Real-World Research Skills

Betsy Clementson, librarian and head of the Turchin Business Library.

From the comfort of a dorm room or coffee shop, students today can access the collective holdings of thousands of libraries, but that abundance of information, paradoxically, can be a problem.

“Online research has made it easier to do research, but I think it also makes it easier to be sloppy in your search,” says Kevin Wilkins, principal of the consulting firm Trepwise. “With the advent of the Internet, the ease of pulling up topics makes it even more challenging for really sophisticated, thoughtful research to be done.”

That’s a subject of special interest to Betsy Clementson. Clementson, librarian and head of the Freeman School’s Turchin Business
Library, has been reaching out to employers for the last year to ensure that students graduate with the research skills they need to succeed in today’s work environment.

“The ultimate goal, and what we’re trying to arrive at, is to ensure that we’re preparing students with research skills that translate to the professional context,” says Clementson, who’s served as director of the library since 2013. “We want students to be able to do the research that’s necessary for their classes, but we also want to make sure that those skills translate to the professional world.”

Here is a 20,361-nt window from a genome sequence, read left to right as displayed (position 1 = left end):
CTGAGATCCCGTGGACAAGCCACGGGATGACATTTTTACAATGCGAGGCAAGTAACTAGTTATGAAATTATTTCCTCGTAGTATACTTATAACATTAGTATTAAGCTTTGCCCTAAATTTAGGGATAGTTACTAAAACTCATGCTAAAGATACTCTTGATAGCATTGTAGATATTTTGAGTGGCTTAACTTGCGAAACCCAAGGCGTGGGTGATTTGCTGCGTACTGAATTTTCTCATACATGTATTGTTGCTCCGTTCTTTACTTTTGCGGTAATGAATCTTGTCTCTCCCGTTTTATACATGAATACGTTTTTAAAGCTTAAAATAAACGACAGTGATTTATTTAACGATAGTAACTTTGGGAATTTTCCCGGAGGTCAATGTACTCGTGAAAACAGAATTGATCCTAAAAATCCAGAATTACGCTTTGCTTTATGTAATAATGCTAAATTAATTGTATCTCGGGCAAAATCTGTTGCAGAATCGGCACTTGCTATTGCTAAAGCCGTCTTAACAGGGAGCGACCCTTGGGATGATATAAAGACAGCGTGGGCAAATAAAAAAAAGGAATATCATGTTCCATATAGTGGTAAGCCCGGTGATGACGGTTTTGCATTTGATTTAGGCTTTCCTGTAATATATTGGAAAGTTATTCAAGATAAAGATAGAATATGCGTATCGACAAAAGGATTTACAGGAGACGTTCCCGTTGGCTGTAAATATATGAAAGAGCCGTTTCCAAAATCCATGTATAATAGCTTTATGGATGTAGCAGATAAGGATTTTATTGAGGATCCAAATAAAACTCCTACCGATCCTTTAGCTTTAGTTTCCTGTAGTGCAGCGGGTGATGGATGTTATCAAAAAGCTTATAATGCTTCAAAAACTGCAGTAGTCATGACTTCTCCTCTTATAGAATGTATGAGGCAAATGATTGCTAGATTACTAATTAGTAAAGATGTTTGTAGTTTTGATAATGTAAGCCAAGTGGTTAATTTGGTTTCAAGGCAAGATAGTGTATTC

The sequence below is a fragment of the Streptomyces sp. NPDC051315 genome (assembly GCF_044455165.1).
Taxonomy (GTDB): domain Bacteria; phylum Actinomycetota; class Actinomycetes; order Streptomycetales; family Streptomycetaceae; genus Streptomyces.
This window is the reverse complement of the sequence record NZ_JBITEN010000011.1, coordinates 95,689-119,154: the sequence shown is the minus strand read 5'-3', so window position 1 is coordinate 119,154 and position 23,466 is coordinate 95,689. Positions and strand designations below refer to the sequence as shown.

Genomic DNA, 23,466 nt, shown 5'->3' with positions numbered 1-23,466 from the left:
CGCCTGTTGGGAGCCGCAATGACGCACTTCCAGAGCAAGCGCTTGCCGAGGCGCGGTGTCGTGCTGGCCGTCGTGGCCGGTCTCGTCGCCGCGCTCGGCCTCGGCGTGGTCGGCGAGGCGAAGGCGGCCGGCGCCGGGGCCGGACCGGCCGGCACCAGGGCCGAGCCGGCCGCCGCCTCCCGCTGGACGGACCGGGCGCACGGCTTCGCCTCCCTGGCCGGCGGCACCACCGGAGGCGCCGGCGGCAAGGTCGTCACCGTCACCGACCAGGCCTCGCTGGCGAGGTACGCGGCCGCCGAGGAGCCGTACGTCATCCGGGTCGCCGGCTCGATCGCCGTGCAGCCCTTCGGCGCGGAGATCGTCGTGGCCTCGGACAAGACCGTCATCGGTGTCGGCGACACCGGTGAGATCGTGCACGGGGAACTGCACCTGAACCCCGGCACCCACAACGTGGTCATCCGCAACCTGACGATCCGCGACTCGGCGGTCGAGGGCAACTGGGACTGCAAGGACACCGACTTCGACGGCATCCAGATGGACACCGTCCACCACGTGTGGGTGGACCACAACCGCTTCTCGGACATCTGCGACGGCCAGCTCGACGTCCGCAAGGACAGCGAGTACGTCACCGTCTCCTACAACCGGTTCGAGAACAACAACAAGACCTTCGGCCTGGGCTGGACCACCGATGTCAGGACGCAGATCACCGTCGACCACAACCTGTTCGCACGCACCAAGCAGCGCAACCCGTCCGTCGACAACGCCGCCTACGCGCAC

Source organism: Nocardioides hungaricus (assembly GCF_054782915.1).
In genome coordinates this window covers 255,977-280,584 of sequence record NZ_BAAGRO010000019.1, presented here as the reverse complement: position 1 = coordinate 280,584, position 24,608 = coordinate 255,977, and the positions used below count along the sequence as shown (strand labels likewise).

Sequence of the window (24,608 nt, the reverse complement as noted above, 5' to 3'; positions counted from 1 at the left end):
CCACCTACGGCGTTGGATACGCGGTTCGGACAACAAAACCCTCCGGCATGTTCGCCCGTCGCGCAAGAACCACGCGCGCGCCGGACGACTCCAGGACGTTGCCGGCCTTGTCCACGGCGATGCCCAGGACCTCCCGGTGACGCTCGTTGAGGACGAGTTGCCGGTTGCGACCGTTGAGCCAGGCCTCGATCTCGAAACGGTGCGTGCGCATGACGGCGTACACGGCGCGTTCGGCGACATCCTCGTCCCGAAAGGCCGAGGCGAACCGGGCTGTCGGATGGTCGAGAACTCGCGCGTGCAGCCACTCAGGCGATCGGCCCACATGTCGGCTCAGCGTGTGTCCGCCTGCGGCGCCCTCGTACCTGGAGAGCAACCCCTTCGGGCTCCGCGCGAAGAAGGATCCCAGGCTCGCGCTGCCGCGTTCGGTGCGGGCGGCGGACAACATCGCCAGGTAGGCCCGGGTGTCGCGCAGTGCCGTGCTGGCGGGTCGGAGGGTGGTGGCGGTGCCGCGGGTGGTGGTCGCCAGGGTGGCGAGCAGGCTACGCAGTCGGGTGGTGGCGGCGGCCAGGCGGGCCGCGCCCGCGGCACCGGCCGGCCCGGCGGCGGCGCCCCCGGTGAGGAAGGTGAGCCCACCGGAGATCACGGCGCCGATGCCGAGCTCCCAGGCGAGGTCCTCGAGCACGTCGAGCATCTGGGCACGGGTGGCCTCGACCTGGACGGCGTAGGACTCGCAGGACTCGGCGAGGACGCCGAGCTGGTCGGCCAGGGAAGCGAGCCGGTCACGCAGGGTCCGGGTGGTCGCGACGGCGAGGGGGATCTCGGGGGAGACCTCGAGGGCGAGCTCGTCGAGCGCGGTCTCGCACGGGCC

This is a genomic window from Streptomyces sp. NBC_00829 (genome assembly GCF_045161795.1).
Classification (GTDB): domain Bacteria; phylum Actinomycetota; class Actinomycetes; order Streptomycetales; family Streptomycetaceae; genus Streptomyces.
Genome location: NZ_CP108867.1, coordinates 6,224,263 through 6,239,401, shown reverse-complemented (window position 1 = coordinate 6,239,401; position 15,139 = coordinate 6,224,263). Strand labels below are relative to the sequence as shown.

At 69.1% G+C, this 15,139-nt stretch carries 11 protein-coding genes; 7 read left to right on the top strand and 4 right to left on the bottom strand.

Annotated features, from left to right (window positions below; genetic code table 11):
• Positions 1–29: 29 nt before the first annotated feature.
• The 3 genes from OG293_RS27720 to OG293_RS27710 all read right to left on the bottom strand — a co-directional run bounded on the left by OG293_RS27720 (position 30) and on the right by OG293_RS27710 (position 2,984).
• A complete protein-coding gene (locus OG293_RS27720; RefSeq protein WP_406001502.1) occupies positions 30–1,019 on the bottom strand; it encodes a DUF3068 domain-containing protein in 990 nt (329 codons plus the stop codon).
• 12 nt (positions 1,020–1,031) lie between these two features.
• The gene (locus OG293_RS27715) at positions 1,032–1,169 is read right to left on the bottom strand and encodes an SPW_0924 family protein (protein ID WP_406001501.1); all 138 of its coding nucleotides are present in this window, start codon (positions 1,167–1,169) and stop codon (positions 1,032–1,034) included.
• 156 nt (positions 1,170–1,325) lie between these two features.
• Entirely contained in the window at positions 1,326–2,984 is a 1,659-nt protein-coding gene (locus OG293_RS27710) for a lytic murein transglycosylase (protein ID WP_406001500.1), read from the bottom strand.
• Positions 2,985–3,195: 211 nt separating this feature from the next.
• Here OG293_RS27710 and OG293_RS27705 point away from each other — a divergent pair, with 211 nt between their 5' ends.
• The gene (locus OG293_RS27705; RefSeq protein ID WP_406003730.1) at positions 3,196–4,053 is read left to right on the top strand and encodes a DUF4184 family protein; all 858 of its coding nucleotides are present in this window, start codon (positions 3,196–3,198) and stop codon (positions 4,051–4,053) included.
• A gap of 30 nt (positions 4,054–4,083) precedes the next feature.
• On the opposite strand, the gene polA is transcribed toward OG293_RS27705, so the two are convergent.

Last year, Clementson initiated a research study aimed at determining the skills companies are most looking for. She and librarian Allison Gallaspy interviewed employers from a range of disciplines — such as Wilkins — to find out what their research needs are and whether recent graduates possess those skills.

While the responses varied, Clementson says employers emphasized the need for students to verify information through validated sources and to be able to analyze information and draw conclusions from the research.

“Several participants we spoke with said it really starts with asking the right questions,” Clementson says. “If you haven’t broken down your research topic into the right question, then you’re not going to go down the right path.”

Clementson has already begun integrating the findings of the study into the classes and workshops she teaches, and she plans to work more closely with faculty members to incorporate research skills into class projects.

“Ultimately, we want to make sure that what we’re teaching students transfer to the real world,” Clementson says. “Reaching out to employers is one way to help ensure we’re meeting that goal.”

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